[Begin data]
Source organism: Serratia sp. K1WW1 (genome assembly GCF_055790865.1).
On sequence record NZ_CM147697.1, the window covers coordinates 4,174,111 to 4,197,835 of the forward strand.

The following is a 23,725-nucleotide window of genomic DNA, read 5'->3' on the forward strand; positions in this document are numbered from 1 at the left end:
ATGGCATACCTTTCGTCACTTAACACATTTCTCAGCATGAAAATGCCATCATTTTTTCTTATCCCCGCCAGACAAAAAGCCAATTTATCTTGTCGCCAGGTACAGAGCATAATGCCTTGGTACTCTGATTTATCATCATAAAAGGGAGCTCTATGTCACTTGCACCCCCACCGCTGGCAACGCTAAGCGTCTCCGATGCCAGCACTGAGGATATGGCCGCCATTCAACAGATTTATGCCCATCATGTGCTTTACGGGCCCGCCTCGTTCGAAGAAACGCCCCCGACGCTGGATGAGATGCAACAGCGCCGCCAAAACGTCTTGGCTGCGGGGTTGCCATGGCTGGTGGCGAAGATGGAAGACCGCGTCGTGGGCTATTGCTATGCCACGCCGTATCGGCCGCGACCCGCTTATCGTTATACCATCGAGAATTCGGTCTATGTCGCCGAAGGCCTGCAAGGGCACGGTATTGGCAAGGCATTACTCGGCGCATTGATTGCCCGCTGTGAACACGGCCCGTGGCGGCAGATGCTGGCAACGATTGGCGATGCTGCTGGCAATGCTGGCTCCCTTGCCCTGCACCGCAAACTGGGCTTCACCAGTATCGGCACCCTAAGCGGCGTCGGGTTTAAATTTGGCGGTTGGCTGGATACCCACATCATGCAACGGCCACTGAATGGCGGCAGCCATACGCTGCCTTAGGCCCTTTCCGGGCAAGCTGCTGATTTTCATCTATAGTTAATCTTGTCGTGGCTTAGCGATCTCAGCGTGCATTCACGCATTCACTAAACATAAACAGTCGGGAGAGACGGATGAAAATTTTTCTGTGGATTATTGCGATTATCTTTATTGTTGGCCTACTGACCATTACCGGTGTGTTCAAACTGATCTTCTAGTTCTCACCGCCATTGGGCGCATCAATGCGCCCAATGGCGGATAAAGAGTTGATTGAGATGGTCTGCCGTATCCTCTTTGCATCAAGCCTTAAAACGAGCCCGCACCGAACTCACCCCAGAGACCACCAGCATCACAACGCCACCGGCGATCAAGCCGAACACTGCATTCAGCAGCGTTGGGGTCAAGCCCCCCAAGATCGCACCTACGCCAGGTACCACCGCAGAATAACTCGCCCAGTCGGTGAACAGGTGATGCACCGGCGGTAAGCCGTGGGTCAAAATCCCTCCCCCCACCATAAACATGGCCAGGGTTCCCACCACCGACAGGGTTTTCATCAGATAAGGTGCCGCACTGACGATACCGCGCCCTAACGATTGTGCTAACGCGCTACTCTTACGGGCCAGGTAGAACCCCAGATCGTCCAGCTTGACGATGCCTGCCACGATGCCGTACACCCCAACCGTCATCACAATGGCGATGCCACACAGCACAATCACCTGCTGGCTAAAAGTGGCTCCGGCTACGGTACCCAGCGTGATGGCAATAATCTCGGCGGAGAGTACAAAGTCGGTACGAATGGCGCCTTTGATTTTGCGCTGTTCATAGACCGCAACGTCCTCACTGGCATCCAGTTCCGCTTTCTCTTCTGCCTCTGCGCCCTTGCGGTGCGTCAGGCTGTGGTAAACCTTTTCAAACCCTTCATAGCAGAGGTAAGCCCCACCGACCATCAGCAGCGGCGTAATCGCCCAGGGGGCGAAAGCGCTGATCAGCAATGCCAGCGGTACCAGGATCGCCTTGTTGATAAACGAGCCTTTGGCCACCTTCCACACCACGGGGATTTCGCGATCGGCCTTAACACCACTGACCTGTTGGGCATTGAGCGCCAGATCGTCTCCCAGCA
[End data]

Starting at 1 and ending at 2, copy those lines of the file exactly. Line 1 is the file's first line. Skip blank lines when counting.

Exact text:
Source organism: Serratia sp. K1WW1 (genome assembly GCF_055790865.1).
On sequence record NZ_CM147697.1, the window covers coordinates 4,174,111 to 4,197,835 of the forward strand.